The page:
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Applying for a patent

Reinforced partnership programme - FAQ and information on partner offices

FAQ

Questions

Answers

The PATLIB page does not provide any information about trade marks. Where can I find out more?

The EPO is not responsible for trade marks and is unable to offer advice in this field. However, many PATLIB centres do provide trade mark- and design-related services.

For more information, please contact your national patent office, any PATLIB centre or the European Union Intellectual Property Office (EUIPO).

  • List of national patent offices
  • Directory of PATLIB centres
  • EUIPO website

Can PATLIB centres draft patent applications?

No. Their staff are not qualified or entitled to draft or file patent applications; for such services, you are advised to consult a European patent attorney (or "professional representative"). However, some PATLIB centres organise patent clinics at which patent attorneys provide professional advice to the general public.


How does a regional patent information centre join the PATLIB network?

Co-operation between the EPO and PATLIB centres is co-ordinated by national patent offices. Once a regional centre is officially recognised by its national office it becomes part of the PATLIB network. It is then entitled to the support available from the EPO.


Can PATLIB centres co-operate direct with the EPO?

No, they should go via their national office.


Information on partner offices

ARIPO (African Regional Intellectual Property Organization)

The patentability criteria, including the regulatory frameworks and related examination guidelines, are fully aligned between ARIPO and the EPO. The same holds true for the respective field-specific practices.

Malaysia

The patentability criteria established by the European Patent Convention (EPC) and the Malaysia Patents Act 1983 (MY PA 1983) are very much aligned: there are no significant divergencies with regard to clarity, sufficiency of disclosure or unity of invention.

There is a divergency with regard to the criteria for non-prejudicial disclosures. The EPC, for the novelty test, only disregards a disclosure of the invention if it occurred within the six months preceding the filing of the European patent application and if it was due to, or in consequence of, (a) an evident abuse or (b) the display at an official international exhibition. By contrast, the MY PA 1983 disregards a disclosure of the invention if it occurred within the 12 months preceding the filing date and where (a) the inventor has made the invention known or (b) it occurred in consequence of an evident abuse.

Another divergency exists between the two systems in the field of pharma inventions. Under Section 14(4) My PA 1983, a known substance or composition already comprised in the prior art may be patented for use in a method for the treatment of the human or animal body by surgery or therapy, or diagnostic methods practised on the human or animal body, only if the known substance or composition was not previously disclosed for use in surgery, therapy or diagnosis (first medical use). Another use of the same substance or composition (second and subsequent medical use) may be patentable, provided that said use is novel and inventive. The claim(s) for the  second and subsequent medical use must be drafted in  "Swiss-type claim format". Likewise, at the EPO, a substance or composition that is already known to have been put to a first medical use may also be patentable for any second or further use, provided that said use is novel and inventive. The difference at the EPO is that second medical‑use claims are no longer allowed in Swiss-type claim format (now known as the "EPC 2000 claim format").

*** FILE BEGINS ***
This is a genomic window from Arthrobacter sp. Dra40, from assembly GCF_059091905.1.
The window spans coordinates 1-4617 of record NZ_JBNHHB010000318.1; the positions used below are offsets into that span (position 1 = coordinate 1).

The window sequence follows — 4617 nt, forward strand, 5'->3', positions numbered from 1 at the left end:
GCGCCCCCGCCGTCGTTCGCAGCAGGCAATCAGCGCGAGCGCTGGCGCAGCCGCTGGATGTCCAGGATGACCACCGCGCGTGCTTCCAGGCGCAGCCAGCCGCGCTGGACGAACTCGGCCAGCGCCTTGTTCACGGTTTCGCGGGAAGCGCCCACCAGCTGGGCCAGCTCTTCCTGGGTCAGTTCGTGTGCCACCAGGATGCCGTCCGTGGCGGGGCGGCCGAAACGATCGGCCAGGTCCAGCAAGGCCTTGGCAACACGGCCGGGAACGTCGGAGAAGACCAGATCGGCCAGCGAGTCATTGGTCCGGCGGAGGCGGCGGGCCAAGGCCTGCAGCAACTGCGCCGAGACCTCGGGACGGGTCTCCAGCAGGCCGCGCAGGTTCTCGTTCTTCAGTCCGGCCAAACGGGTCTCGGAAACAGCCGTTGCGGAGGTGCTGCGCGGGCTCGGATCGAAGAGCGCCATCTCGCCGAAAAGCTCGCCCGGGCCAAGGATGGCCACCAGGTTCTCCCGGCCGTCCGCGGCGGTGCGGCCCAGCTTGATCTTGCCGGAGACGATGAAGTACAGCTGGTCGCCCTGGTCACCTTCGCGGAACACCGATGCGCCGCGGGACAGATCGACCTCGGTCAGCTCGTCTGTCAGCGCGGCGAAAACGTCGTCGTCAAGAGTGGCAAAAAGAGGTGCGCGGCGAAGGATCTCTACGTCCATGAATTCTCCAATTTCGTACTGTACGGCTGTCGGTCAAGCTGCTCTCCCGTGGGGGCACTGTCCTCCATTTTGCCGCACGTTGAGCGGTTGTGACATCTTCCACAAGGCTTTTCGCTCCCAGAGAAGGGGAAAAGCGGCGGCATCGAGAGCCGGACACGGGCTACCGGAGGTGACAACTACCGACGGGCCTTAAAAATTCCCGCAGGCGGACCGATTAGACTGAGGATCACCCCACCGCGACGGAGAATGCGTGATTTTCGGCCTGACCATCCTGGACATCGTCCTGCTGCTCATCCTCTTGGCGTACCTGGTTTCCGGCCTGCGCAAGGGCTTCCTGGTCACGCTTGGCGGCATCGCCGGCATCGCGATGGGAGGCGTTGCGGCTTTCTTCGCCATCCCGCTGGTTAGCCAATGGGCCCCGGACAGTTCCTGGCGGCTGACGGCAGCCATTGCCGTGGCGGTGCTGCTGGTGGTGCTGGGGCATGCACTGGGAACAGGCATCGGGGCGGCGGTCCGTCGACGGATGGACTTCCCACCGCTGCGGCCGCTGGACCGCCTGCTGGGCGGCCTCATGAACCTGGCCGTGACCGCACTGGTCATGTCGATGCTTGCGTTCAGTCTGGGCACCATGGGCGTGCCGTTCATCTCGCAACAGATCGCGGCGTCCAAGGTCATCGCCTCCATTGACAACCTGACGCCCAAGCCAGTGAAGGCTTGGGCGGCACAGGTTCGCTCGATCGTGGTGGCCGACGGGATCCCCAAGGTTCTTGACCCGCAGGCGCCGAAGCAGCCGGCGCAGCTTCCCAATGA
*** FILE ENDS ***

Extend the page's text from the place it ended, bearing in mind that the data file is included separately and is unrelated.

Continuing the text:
While this divergency in claim-drafting requirements obviously limits the re-use of EPO work products related to second medical-use patent applications, experience shows that such re-use is possible in the patent examination and grant process at MyIPO.

Mexico

In the field of computer-implemented inventions (CII) the EPC does not regard computer programs to be inventions only to the extent to which a European patent application or patent relates to that subject-matter as such. Mexican patent law, however, does not consider computer programs, without the "as such" limitation, to be inventions. While this does not, in practice, lead to the examination of CII patent applications at the EPO and the IMPI having different outcomes, it might require an adaptation of the claims for an application filed at the IMPI if the corresponding application at the EPO explicitly refers to computer programs in the claims, which would not be allowed at the IMPI. This applies to applications that were filed in accordance with the Industrial Property Law, which is currently abrogated. However, for applications received as of 5 November 2020, the new Federal Law on the Protection of Industrial Property applies, which is consistent with the EPC when it comes to claiming CII.

Moreover, with respect to the novelty test, the EPC disregards a disclosure of the invention only if it occurred no earlier than six months preceding the filing of the European patent application and if it was due to, or in consequence of, (a) an evident abuse or (b) display at an official international exhibition. The IMPI, however, disregards a disclosure of the invention if it occurred within the 12 months prior to the filing date and where the inventor has made the invention known by any means of communication, by putting it into practice or by displaying it at a national or international exhibition. This means that, in certain cases, a document which is cited in an EP search report as being prior art may not be considered to be prior art by the IMPI if the document has been published in a period of more than six months and less than a year before the filing date of the application.